(a) Calculate the approximate age of the universe from the average value of the Hubble constant, H0=20 km/sMlyH_0 = 20\textrm{ km/s}\cdot\textrm{Mly} . To do this, calculate the time it would take to travel 1 Mly at a constant expansion rate of 20 km/s. (b) If deceleration is taken into account, would the actual age of the universe be greater or less than that found here? Explain.
Question by OpenStax is licensed under CC BY 4.0
Final Answer
  1. 15 billion years15 \textrm{ billion years}
  2. If deceleration has occurred, the average velocity since the beginning of time must be higher, in which case the time is less. The universe would be younger than calculated in part (a).

Solution video

OpenStax College Physics, Chapter 34, Problem 8 (Problems & Exercises)

OpenStax College Physics, Chapter 34, Problem 8 (PE) video thumbnail

In order to watch this solution you need to have a subscription.

Start free trial Log in
vote with a rating of votes with an average rating of .

Calculator Screenshots

  • OpenStax College Physics, Chapter 34, Problem 8 (PE) calculator screenshot 1
Video Transcript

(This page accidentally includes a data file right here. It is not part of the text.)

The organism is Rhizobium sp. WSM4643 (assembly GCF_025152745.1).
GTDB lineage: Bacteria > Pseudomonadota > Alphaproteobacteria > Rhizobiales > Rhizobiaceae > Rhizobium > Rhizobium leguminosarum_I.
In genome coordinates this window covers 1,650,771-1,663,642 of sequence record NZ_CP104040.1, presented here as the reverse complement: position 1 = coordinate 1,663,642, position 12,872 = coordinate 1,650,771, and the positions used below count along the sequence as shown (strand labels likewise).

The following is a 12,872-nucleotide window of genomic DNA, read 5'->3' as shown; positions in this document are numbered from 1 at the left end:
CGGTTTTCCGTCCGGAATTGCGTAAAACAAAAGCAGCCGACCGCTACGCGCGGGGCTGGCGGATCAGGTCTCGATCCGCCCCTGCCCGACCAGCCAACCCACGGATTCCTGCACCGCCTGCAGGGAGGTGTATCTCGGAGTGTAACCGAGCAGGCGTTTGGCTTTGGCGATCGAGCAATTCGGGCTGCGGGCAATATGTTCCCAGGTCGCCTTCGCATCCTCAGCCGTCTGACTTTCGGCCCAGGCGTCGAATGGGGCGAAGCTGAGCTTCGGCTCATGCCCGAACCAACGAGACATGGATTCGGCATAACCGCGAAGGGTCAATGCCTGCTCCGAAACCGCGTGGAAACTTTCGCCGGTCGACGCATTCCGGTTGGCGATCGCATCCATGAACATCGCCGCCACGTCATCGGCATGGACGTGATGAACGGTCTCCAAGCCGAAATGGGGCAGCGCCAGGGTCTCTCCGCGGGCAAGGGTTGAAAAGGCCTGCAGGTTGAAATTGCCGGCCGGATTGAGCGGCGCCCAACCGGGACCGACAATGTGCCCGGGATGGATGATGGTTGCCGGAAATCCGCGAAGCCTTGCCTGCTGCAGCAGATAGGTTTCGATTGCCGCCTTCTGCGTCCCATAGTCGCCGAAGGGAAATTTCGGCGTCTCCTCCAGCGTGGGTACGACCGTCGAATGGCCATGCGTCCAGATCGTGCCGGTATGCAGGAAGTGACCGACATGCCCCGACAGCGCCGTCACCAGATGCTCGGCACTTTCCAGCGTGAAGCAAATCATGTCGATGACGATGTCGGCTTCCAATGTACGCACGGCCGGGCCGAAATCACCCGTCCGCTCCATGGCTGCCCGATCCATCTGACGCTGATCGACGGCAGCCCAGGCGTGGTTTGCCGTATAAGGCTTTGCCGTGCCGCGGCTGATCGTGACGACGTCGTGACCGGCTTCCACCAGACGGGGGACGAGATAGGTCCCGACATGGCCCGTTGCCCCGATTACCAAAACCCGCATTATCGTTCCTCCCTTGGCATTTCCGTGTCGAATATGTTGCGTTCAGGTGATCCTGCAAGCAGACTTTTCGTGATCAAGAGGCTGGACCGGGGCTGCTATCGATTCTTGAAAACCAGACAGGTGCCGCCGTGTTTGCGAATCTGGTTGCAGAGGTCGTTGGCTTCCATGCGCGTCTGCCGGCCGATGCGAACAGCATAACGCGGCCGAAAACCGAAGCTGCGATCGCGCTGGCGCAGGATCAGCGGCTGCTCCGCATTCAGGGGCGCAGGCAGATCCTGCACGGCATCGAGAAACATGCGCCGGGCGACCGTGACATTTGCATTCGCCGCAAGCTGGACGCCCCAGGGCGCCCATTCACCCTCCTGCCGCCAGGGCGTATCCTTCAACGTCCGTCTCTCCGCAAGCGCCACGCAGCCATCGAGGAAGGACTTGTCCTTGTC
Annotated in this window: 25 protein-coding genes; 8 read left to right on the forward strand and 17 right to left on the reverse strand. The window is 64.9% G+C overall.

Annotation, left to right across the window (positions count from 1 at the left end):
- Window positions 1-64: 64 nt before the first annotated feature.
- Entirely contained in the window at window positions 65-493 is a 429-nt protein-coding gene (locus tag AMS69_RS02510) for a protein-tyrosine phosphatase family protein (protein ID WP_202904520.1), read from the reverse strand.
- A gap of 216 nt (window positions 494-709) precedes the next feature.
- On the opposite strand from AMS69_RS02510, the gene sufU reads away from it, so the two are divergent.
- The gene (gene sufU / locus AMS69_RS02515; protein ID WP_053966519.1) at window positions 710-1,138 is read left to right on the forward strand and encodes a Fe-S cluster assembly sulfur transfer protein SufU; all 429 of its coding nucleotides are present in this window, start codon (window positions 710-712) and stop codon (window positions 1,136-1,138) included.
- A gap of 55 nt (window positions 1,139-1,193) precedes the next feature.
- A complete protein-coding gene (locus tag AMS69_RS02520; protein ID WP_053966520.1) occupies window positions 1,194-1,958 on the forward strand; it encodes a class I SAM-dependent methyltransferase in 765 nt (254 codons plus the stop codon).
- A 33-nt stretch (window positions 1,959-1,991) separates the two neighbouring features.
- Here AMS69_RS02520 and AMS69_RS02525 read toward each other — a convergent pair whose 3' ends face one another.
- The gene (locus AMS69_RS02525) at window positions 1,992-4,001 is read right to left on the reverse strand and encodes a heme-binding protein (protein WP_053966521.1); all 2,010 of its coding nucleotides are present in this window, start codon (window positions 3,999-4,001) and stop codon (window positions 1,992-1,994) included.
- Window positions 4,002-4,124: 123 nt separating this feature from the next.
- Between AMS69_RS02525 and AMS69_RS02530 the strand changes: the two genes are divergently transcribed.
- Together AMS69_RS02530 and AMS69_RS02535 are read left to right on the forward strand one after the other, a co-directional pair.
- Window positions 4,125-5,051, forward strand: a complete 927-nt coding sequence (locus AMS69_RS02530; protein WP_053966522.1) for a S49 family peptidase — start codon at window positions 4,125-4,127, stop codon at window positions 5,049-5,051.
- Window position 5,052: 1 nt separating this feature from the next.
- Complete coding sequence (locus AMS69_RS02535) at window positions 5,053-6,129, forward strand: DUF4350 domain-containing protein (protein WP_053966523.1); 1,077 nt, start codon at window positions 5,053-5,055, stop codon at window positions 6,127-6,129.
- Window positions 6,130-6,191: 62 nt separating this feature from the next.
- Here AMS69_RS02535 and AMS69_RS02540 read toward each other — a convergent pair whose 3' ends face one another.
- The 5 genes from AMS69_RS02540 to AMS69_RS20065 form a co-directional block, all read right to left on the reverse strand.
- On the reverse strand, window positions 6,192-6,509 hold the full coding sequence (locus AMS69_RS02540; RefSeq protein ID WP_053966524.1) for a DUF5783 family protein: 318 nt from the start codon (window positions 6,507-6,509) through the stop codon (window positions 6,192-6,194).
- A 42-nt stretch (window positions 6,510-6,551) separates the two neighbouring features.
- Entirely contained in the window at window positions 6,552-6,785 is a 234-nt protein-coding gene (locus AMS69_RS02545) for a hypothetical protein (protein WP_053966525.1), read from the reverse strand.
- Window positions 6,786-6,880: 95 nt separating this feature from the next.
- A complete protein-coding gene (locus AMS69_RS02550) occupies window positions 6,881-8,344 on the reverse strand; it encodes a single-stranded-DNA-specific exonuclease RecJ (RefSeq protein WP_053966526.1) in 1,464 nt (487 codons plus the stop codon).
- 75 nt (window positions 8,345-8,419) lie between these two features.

This is College Physics Answers with Shaun Dychko. The further away a galaxy is, the faster its receding from us and this is because space itself is expanding and the more space there is between us and this galaxy then the faster it will be expanding or going away from us since there's more space expanding in between. Okay! Now we are going to estimate the age of the universe by saying let's suppose we have to go 1 megalight year and at a speed of 20 kilometers per second, how long would it take to do that? So 1 megalight year is 1 times 10 to the 6 light years and we multiply by speed of light for every l and l represents the speed of light and the y represents a period of a year, which we will convert into seconds so we multiply that by 365.25 days per year and then by 24 hours per day and then 3600 seconds per hour and we now have meters on the top and then we divide that by the speed of 20 kilometers per second converted into meters per second by multiplying by 1000 meters per kilometer, this works out to 4.7305 times 10 to the 17 seconds which I then convert back into years and that is 15 billion years— that's the estimate for the age of the universe. Part (b) says if deceleration is taken into account although it is peculiar that they talk about deceleration since it turns out that in fact the expansion is accelerating— it's getting faster— and that's what dark energy has been postulated to explain not that it really is something that anybody understands but it's just an explanation well... it's gotta be something that makes it expand faster but in any case, the question here says suppose there's deceleration which I think was the original supposition since gravity is expected to, you know, slow down this expansion. So if the average speed is actually higher than what we have got here you know if 20 kilometers per second per megalight year or if 20 kilometers per second is the result of some deceleration in which case, the speed was higher earlier that would make the average velocity higher and by making the denominator bigger, we make this quotient smaller in which case the calculation is off and so the universe is actually younger than what we have calculated.